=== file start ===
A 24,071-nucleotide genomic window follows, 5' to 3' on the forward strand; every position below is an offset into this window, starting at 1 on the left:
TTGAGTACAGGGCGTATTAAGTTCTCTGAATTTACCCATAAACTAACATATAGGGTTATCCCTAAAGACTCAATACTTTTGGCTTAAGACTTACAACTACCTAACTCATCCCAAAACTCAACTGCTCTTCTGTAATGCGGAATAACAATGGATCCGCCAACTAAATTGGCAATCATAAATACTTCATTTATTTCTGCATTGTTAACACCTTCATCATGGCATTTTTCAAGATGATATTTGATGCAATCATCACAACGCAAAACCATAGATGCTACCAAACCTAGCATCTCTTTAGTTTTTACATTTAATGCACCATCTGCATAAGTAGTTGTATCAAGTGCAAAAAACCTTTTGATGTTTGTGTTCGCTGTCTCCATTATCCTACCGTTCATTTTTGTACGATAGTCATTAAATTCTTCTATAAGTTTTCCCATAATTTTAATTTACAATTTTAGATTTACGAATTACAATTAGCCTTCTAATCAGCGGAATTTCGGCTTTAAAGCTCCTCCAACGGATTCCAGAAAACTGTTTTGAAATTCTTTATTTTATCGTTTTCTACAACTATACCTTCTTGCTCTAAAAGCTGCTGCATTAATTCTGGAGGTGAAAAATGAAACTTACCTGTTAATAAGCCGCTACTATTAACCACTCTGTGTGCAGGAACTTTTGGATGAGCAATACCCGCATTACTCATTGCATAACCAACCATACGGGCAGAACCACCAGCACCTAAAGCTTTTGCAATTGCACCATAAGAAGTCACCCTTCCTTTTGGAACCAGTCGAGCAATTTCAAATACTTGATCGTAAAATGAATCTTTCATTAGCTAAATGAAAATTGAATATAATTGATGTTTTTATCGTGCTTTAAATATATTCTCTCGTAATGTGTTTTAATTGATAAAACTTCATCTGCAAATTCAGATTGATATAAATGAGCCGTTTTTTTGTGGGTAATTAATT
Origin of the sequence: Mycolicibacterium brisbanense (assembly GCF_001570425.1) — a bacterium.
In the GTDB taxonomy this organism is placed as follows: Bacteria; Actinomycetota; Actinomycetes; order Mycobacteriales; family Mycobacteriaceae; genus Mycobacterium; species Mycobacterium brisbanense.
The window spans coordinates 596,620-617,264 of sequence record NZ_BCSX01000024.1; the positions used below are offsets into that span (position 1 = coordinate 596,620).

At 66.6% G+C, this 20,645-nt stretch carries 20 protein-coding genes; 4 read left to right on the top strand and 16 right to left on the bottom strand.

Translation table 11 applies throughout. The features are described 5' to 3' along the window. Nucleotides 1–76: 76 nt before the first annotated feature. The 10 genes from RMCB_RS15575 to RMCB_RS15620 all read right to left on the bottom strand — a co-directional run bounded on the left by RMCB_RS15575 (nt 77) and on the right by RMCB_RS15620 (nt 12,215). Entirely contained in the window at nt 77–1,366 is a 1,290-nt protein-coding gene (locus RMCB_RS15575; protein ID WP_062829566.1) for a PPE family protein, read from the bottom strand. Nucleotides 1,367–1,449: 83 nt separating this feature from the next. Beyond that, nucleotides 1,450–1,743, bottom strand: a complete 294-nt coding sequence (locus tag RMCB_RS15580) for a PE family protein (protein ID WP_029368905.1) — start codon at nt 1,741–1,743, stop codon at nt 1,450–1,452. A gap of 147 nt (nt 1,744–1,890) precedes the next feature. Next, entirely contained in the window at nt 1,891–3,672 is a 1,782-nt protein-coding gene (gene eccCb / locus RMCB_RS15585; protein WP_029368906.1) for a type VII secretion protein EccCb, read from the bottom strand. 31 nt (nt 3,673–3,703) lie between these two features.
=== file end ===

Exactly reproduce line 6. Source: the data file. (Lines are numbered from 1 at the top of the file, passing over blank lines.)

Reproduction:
At 66.6% G+C, this 20,645-nt stretch carries 20 protein-coding genes; 4 read left to right on the top strand and 16 right to left on the bottom strand.